Study Looks at Male Circumcision as HIV Prevention Among Black Men in Baltimore
December 19, 2008
HIV risk appears to be lower among U.S. black men who have been circumcised and are considered at high risk of contracting the virus than among black men who have not been circumcised, according to a study published on Wednesday in the Journal of Infectious Diseases, Reuters reports. Two other studies in the journal also examine the benefits of male circumcision to prevent the spread of disease and infection.
The American Academy of Pediatrics does not recommend routine circumcision for infants, and as a result, Medicaid does not cover the procedure, according to the editorial. The editorial adds that "this is particularly disadvantageous for poorer African-American and Hispanic boys who, as adults, may face high HIV exposure risk" (Fox, Reuters Health, 12/17).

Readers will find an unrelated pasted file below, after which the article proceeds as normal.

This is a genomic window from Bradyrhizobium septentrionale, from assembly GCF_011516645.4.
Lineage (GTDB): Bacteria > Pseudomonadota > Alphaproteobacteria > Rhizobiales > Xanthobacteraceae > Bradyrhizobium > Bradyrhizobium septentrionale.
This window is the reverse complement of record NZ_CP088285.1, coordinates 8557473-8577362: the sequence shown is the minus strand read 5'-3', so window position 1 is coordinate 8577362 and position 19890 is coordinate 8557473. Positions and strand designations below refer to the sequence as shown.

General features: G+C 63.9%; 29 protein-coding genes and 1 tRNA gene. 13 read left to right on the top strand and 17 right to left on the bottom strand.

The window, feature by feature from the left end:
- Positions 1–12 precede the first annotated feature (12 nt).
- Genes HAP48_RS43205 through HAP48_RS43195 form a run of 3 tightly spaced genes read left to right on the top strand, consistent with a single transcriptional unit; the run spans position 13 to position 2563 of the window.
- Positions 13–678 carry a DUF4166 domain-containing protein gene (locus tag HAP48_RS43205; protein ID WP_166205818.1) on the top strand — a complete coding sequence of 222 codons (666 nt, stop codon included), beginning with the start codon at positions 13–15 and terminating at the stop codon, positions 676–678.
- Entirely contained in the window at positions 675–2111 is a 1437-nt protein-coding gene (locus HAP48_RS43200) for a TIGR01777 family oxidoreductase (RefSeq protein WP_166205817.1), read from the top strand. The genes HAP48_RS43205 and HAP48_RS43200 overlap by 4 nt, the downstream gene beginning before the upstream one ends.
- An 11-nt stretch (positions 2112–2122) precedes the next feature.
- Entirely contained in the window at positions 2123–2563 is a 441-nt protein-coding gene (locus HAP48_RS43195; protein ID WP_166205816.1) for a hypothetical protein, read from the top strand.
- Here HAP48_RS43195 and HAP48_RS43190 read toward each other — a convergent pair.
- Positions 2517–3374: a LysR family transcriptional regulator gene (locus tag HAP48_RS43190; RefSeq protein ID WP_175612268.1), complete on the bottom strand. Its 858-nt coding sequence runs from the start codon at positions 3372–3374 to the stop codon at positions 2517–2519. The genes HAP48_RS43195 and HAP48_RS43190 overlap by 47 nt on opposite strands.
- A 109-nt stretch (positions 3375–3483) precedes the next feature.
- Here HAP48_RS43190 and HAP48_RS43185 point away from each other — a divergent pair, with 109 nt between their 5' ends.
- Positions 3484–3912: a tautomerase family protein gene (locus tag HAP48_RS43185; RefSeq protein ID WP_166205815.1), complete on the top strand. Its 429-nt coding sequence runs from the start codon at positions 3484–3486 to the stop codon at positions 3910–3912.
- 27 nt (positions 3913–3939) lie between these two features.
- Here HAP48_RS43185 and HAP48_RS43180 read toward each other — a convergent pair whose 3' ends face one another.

The study is available online. The editorial also is available online.
This article was provided by Henry J. Kaiser Family Foundation. It is a part of the publication Kaiser Daily HIV/AIDS Report. Visit the Kaiser Family Foundation's website to find out more about their activities, publications and services.
Add Your Comment:
(Please note: Your name and comment will be public, and may even show up in
Internet search results. Be careful when providing personal information! Before
adding your comment, please read TheBody.com's Comment Policy.)